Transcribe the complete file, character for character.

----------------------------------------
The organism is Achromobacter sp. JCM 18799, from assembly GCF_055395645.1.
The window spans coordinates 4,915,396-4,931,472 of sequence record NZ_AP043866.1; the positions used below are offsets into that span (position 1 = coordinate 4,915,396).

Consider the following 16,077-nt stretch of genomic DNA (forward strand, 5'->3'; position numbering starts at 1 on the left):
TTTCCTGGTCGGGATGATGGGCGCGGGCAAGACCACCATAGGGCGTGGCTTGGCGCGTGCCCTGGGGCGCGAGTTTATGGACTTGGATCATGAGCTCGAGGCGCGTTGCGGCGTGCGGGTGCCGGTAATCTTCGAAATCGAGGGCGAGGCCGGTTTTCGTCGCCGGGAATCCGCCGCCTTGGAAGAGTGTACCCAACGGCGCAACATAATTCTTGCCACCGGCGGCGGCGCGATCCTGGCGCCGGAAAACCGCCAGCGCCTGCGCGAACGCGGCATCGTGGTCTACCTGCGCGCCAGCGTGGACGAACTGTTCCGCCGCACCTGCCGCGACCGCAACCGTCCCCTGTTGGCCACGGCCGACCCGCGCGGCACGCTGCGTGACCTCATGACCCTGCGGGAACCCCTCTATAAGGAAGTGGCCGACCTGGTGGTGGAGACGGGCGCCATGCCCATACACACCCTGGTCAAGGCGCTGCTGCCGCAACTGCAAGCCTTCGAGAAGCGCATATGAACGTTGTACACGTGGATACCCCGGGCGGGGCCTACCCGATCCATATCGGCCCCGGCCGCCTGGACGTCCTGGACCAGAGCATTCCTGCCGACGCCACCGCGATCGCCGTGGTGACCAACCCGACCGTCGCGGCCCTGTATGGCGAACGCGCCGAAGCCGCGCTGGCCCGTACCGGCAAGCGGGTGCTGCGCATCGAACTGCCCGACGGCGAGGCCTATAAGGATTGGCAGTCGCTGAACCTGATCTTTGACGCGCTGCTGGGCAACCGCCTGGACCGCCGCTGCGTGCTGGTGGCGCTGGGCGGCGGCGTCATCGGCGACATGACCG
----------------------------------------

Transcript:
The organism is Achromobacter sp. JCM 18799, from assembly GCF_055395645.1.
The window spans coordinates 4,915,396-4,931,472 of sequence record NZ_AP043866.1; the positions used below are offsets into that span (position 1 = coordinate 4,915,396).

Consider the following 16,077-nt stretch of genomic DNA (forward strand, 5'->3'; position numbering starts at 1 on the left):
TTTCCTGGTCGGGATGATGGGCGCGGGCAAGACCACCATAGGGCGTGGCTTGGCGCGTGCCCTGGGGCGCGAGTTTATGGACTTGGATCATGAGCTCGAGGCGCGTTGCGGCGTGCGGGTGCCGGTAATCTTCGAAATCGAGGGCGAGGCCGGTTTTCGTCGCCGGGAATCCGCCGCCTTGGAAGAGTGTACCCAACGGCGCAACATAATTCTTGCCACCGGCGGCGGCGCGATCCTGGCGCCGGAAAACCGCCAGCGCCTGCGCGAACGCGGCATCGTGGTCTACCTGCGCGCCAGCGTGGACGAACTGTTCCGCCGCACCTGCCGCGACCGCAACCGTCCCCTGTTGGCCACGGCCGACCCGCGCGGCACGCTGCGTGACCTCATGACCCTGCGGGAACCCCTCTATAAGGAAGTGGCCGACCTGGTGGTGGAGACGGGCGCCATGCCCATACACACCCTGGTCAAGGCGCTGCTGCCGCAACTGCAAGCCTTCGAGAAGCGCATATGAACGTTGTACACGTGGATACCCCGGGCGGGGCCTACCCGATCCATATCGGCCCCGGCCGCCTGGACGTCCTGGACCAGAGCATTCCTGCCGACGCCACCGCGATCGCCGTGGTGACCAACCCGACCGTCGCGGCCCTGTATGGCGAACGCGCCGAAGCCGCGCTGGCCCGTACCGGCAAGCGGGTGCTGCGCATCGAACTGCCCGACGGCGAGGCCTATAAGGATTGGCAGTCGCTGAACCTGATCTTTGACGCGCTGCTGGGCAACCGCCTGGACCGCCGCTGCGTGCTGGTGGCGCTGGGCGGCGGCGTCATCGGCGACATGACCG